Shortly after Zine El Abidine Ben Ali’s regime fell in Tunisia in January 2011, amplifying the ‘Arab Spring’ revolts to a global scream, the next logical candidate for uprising was not Egypt or Libya or Yemen or Syria or Bahrain.
Abdelaziz Bouteflika had been in office as Algeria’s president since 1999 — and for much of that time, the country had been subject to ’emergency rule’ following a bloody civil war in Algeria that began after the Islamic Salvation Front won Algeria’s first free parliamentary election in 1991 and a military coup annulling the election result. Just as in neighboring Tunisia, young Algerians were protesting against unemployment and rising food costs, and also as in Tunisia, a wave of self-immolations in protest of the government met with escalating crowds and outrage against Bouteflika. Algeria was about as great a candidate for grassroots-led regime change as any other country in the Middle East and Maghreb.
Yet Bouteflika remains in power and was never seriously in danger of losing it. Some commentators suggested that Algerians were wary of toppling a government and risking yet another civil war after the carnage of the 1990s. In addition, Bouteflika deployed a cannier mix of carrots and sticks (police came out in force to contain the protests, especially after Hosni Mubarak’s regime fell in Egypt) than either Ben Ali or Mubarak in his own attempts to hold onto power in 2011. Most notably, Bouteflika agreed to end Algeria’s 19-year ’emergency rule’, raised salaries for Algerian workers and took steps to lower the price of food in Algeria.
Bouteflika also permitted the existence of new political parties, many of which will contest Algeria’s May 10 parliamentary election, which is expected to be Algeria’s first free election since the fateful 1991 elections that sparked Algeria’s civil war. Bouteflika has also expanded the number of members of parliament by 73 seats for a total of 462, all of which will be up for grabs on Thursday. While the parliament’s powers are slim compared to those of the president, it does appear that Bouteflika is making good on his promise of opening Algeria to more democracy.
This time around, though, the threat is whether enough of Algeria’s over 20 million voters will actually turn out to participate (note that over 70% of the country’s 35 million population are younger than 30 years old). The joke from Algeria’s leading political cartoonist Dilem yesterday was that Algerians were passionate about the election — the one to Algeria’s north between Nicolas Sarkozy and François Hollande.
The last parliamentary election in 2007 saw turnout of around 35% — and it could likely be lower this time around:
[A] large segment of the population is mistrustful of elections which, as the president himself has admitted, have been unfair in the past.
These people believe this week’s vote will be no different and will either boycott it or – more likely – just not bother to show up.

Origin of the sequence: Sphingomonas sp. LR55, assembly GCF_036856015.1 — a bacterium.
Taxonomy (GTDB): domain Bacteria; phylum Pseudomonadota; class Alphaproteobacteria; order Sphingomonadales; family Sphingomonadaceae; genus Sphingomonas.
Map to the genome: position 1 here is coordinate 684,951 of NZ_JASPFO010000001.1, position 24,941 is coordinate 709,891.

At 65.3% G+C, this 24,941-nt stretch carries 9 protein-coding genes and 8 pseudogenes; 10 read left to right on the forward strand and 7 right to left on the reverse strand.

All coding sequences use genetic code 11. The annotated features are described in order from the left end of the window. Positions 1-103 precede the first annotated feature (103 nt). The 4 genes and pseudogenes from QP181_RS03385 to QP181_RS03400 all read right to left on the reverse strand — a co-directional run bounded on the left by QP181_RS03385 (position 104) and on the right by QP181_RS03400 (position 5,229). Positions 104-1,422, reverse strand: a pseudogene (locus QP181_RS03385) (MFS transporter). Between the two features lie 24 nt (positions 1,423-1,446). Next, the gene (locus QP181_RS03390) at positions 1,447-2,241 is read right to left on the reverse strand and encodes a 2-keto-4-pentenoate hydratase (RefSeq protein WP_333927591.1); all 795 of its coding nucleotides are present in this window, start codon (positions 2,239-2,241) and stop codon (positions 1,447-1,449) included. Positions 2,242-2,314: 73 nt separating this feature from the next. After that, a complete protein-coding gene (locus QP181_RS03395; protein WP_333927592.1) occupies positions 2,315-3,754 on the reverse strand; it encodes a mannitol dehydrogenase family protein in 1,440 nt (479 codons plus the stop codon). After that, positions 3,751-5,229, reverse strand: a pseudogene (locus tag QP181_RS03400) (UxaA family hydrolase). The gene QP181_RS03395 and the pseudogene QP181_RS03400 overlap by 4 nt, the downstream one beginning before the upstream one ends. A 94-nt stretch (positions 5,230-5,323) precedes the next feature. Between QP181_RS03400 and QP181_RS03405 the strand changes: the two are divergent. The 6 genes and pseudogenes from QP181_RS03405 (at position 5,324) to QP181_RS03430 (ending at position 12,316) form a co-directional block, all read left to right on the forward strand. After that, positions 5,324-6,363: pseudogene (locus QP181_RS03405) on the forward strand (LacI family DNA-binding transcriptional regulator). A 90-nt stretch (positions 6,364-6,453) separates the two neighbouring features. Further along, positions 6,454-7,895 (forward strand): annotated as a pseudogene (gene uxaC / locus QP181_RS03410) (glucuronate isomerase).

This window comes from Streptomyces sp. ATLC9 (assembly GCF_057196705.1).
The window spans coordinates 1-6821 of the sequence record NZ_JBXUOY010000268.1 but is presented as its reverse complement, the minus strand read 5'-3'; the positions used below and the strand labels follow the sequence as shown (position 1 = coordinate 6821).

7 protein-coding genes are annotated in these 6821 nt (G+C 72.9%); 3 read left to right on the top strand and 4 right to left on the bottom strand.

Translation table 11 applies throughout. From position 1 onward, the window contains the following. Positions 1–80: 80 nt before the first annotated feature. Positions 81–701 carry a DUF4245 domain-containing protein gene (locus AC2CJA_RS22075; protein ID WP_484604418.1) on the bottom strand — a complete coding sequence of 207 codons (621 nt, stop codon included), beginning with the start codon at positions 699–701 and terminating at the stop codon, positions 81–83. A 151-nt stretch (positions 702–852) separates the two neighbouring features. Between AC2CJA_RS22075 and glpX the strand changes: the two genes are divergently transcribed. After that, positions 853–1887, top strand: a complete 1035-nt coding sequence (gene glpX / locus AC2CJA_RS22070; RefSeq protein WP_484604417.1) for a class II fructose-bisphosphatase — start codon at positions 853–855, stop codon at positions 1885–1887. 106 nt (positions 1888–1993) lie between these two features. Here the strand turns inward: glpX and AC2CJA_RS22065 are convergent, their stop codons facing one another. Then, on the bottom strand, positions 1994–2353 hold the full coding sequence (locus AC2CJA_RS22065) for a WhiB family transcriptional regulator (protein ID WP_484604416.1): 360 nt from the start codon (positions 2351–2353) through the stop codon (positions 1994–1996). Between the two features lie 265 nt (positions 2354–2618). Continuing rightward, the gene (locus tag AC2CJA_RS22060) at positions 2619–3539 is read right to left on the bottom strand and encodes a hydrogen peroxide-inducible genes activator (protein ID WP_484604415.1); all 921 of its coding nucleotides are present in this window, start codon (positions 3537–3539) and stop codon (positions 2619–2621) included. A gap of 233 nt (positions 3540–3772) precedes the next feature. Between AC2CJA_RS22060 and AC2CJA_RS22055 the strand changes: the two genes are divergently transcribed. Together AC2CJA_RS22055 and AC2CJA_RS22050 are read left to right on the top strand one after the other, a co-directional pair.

“Voter turnout will be the main wild card,” said Riccardo Fabiani, North Africa analyst with private think tank Eurasia Group. “The fragile credibility of the Algerian regime means that many voters are likely to continue to abstain.”
Some parties, such as the Rally for Culture and Democracy, which currently holds 19 seats in the Algerian parliament, are boycotting the election in protest of what it calls illusory reform.
Bouteflika’s party is the National Liberation Front (Front de Libération Nationale, or FLN), which has been Algeria’s primary governing party since independence in 1962. Two other parties, including the National Rally for Democracy, the party of Algeria’s current prime minister Ahmed Ouyahia, and the Movement for the Society of Peace, an Islamist party, have joined the FLN in a governing coalition since 2004.
The Movement for the Society of Peace, however, will be contesting Thursday’s election in an alliance with several other Islamic parties under the banner of the Justice and Development Front, or the ‘Green Alliance,’ a group of Islamist parties under the leadership of Abdallah Djaballah. With the specter of the 1991 election still hauntingly looming over the latest thaw in Algeria politics, the Green Alliance has taken precautions to present itself as a moderate Islamist movement — for example, it has focused its campaign on economic issues and does not call for the introduction of sharia into Algeria’s justice system.
Also contesting the election is the liberal progressive Worker’s Party, headed by longtime trade union activist Louisa Hanoune, and which already controls 26 seats in the parliament. The Socialist Forces Front, a leftist secular party that currently has no representation in the parliament, is also contesting the election.
2 thoughts on “Algerian election: a battle for turnout”